New York (USA), 7 August 2020 - The crucial role of the people who respond to crimes of human trafficking was recognized during a high-level virtual event to mark the 2020 World Day against Trafficking in Persons on 30 July.
“Recognizing Response – Committed to the Cause,” was organized by the United Nations Office on Drugs and Crime (UNODC) Liaison Office in New York together with the Permanent Mission of Belarus on behalf of the Group of Friends United against Human Trafficking.
“We honour the first responders in the fight against human trafficking,” said UNODC Executive Director, Ghada Waly, in her opening remarks. “The social workers, law enforcement officers, investigators, prosecutors and civil society representatives who have kept vital services and assistance going for victims throughout the COVID-19 crisis,” she added.
UNODC is currently supporting first responders by providing funding to assist victims and procuring protective equipment for anti-trafficking units and shelters and assisting Member States to mitigate the pandemic’s impact on anti-trafficking responses. UNODC also manages the UN Voluntary Trust Fund for Victims of Human Trafficking, which supports NGOs to provide direct assistance to 3,500 victims a year in more than 40 countries. “I encourage all governments and the private sector to contribute to the Fund,” said Ms. Waly.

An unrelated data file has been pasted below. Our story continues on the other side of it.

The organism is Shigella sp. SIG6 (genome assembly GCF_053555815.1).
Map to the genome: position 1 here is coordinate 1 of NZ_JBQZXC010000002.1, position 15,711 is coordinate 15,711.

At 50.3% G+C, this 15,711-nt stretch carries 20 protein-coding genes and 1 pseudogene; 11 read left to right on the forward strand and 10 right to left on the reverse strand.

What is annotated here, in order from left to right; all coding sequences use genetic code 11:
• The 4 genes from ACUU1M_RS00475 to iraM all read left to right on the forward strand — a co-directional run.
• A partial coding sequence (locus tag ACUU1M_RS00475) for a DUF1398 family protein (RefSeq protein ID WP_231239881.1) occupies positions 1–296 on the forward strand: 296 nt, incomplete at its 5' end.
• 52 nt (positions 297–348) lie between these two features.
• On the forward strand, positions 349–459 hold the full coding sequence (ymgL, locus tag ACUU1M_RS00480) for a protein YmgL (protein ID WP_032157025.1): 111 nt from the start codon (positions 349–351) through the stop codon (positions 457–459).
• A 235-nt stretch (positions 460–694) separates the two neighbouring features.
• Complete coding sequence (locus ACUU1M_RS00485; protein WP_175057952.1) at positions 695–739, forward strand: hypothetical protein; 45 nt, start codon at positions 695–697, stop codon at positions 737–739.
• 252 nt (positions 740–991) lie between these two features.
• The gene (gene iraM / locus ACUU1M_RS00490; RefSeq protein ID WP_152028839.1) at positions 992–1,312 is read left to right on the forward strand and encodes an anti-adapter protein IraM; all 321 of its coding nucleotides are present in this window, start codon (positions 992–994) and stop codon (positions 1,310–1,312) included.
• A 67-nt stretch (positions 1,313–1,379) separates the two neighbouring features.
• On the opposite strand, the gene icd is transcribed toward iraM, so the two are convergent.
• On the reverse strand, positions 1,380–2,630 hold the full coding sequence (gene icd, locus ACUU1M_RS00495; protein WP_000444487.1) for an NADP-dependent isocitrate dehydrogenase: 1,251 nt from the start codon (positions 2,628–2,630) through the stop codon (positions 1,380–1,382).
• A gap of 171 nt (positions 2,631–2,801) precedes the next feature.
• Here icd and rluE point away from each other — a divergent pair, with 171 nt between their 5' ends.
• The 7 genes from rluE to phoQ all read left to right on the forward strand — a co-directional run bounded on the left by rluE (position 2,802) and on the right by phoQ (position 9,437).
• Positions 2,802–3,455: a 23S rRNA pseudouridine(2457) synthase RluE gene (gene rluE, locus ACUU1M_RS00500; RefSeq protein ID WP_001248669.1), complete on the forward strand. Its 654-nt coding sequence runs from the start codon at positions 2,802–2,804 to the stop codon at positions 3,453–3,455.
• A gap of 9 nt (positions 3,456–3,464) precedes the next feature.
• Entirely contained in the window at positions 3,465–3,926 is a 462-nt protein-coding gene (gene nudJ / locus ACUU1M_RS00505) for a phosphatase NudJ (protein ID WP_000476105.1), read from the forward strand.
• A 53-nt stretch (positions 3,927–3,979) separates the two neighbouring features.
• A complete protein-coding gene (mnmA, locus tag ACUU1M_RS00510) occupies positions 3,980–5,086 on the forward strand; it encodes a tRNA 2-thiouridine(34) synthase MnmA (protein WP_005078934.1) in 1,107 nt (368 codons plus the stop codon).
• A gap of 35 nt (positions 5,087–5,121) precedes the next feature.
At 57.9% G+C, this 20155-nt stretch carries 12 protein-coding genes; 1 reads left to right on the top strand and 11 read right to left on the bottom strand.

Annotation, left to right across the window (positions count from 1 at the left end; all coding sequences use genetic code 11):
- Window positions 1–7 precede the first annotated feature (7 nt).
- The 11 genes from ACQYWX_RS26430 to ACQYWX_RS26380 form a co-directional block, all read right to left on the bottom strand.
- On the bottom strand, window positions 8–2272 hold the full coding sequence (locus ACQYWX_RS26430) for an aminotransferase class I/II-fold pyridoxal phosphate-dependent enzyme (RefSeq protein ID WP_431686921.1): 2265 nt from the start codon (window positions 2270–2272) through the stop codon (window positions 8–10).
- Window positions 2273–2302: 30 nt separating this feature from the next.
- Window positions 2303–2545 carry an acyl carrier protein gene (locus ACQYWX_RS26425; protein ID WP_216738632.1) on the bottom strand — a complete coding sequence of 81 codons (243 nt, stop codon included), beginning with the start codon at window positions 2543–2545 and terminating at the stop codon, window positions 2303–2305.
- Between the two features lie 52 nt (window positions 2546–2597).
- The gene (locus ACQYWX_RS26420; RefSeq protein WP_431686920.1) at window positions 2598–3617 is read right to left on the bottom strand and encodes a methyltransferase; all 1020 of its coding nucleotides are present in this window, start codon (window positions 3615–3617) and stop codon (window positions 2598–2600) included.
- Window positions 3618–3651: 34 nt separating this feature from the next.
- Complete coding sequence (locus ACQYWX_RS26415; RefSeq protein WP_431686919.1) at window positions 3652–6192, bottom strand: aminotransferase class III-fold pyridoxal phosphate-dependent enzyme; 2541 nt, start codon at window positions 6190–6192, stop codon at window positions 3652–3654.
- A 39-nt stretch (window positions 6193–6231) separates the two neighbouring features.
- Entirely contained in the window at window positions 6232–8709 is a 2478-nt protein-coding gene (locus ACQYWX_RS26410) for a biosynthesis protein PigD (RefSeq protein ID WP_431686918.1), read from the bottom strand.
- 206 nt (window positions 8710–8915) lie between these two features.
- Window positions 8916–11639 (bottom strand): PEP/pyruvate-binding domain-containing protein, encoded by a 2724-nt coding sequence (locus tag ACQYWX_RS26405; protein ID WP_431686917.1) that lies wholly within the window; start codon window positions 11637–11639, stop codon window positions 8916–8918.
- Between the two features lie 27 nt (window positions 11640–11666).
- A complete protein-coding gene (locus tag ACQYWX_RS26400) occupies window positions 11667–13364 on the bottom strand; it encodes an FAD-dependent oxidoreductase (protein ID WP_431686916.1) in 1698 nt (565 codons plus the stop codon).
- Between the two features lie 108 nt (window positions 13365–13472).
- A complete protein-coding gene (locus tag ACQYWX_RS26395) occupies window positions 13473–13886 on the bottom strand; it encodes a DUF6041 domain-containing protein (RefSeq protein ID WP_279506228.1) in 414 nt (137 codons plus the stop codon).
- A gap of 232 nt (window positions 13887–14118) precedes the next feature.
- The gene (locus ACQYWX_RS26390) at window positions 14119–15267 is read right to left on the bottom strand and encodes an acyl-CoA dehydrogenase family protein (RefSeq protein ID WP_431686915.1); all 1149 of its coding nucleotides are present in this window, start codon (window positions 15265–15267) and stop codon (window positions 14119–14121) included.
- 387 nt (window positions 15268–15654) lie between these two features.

The virtual panel discussion brought together UN bodies and representatives from Member States and civil society.
In moderating the event, Mr Valentin Rybakov, Permanent Representative ofthe Republic of Belarus to the UN, speaking on behalf of the Group of Friends United against Human Trafficking highlighted the continuing importance of the UN Convention against Transnational Organized Crime (UNTOC) and its Trafficking Protocol, while reiterating the need for partnerships between the UN, the private sector and civil society in combating trafficking in persons and protecting its victims.